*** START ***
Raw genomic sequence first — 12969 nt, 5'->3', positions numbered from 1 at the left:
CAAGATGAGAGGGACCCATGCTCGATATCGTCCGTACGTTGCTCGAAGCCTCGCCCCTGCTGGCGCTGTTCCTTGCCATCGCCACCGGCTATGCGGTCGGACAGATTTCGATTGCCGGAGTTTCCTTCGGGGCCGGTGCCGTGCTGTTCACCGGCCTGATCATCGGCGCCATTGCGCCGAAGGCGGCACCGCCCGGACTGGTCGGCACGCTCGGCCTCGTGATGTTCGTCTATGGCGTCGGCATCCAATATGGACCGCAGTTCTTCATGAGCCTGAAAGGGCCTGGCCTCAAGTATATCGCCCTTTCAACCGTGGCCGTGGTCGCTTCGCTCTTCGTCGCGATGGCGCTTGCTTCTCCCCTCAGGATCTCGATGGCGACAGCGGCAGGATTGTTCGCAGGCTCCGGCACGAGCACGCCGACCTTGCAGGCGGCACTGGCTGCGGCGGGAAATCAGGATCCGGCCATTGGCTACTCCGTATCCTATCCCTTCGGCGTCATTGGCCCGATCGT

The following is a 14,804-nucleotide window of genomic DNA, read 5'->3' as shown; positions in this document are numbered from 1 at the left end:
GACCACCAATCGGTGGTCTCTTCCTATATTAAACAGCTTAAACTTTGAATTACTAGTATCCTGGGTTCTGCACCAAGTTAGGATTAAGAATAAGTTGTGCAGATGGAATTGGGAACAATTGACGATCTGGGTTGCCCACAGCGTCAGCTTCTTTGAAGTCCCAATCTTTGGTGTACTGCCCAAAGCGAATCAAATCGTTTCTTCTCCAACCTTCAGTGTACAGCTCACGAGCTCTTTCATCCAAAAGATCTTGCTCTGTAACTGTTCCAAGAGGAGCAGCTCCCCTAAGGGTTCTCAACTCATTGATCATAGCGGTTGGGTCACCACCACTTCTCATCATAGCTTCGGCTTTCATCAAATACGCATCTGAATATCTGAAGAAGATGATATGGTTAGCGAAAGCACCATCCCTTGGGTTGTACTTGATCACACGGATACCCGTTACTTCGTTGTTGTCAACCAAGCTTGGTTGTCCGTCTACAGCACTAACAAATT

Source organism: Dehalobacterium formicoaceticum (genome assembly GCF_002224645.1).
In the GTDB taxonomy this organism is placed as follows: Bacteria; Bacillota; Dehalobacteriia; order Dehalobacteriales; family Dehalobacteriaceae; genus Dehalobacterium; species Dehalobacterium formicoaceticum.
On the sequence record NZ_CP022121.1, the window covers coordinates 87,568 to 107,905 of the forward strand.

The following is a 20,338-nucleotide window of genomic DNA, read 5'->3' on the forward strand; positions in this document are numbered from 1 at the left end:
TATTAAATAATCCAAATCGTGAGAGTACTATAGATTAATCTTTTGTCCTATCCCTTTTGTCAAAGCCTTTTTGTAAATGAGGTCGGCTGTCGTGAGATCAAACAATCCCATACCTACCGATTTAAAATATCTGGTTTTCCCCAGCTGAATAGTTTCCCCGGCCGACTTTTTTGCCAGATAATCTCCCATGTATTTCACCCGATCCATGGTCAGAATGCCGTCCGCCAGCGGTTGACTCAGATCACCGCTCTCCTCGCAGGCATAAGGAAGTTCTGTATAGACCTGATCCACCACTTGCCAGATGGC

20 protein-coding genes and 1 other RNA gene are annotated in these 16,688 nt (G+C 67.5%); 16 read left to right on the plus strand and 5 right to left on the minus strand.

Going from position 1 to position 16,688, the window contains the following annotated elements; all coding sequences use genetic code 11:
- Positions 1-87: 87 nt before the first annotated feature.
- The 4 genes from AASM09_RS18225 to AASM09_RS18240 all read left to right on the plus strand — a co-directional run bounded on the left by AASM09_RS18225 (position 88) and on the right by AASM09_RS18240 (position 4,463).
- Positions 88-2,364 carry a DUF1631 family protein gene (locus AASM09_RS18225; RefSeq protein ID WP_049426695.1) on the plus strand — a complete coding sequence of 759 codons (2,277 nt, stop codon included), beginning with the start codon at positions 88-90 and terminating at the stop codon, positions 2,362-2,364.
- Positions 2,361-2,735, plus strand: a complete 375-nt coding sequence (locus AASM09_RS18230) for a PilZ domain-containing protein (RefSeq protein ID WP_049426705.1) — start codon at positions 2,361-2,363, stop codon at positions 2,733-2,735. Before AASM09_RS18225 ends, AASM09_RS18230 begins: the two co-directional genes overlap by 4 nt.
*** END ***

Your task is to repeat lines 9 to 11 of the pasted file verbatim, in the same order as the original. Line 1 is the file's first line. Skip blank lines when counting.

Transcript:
TATTAAATAATCCAAATCGTGAGAGTACTATAGATTAATCTTTTGTCCTATCCCTTTTGTCAAAGCCTTTTTGTAAATGAGGTCGGCTGTCGTGAGATCAAACAATCCCATACCTACCGATTTAAAATATCTGGTTTTCCCCAGCTGAATAGTTTCCCCGGCCGACTTTTTTGCCAGATAATCTCCCATGTATTTCACCCGATCCATGGTCAGAATGCCGTCCGCCAGCGGTTGACTCAGATCACCGCTCTCCTCGCAGGCATAAGGAAGTTCTGTATAGACCTGATCCACCACTTGCCAGATGGC

20 protein-coding genes and 1 other RNA gene are annotated in these 16,688 nt (G+C 67.5%); 16 read left to right on the plus strand and 5 right to left on the minus strand.

Going from position 1 to position 16,688, the window contains the following annotated elements; all coding sequences use genetic code 11: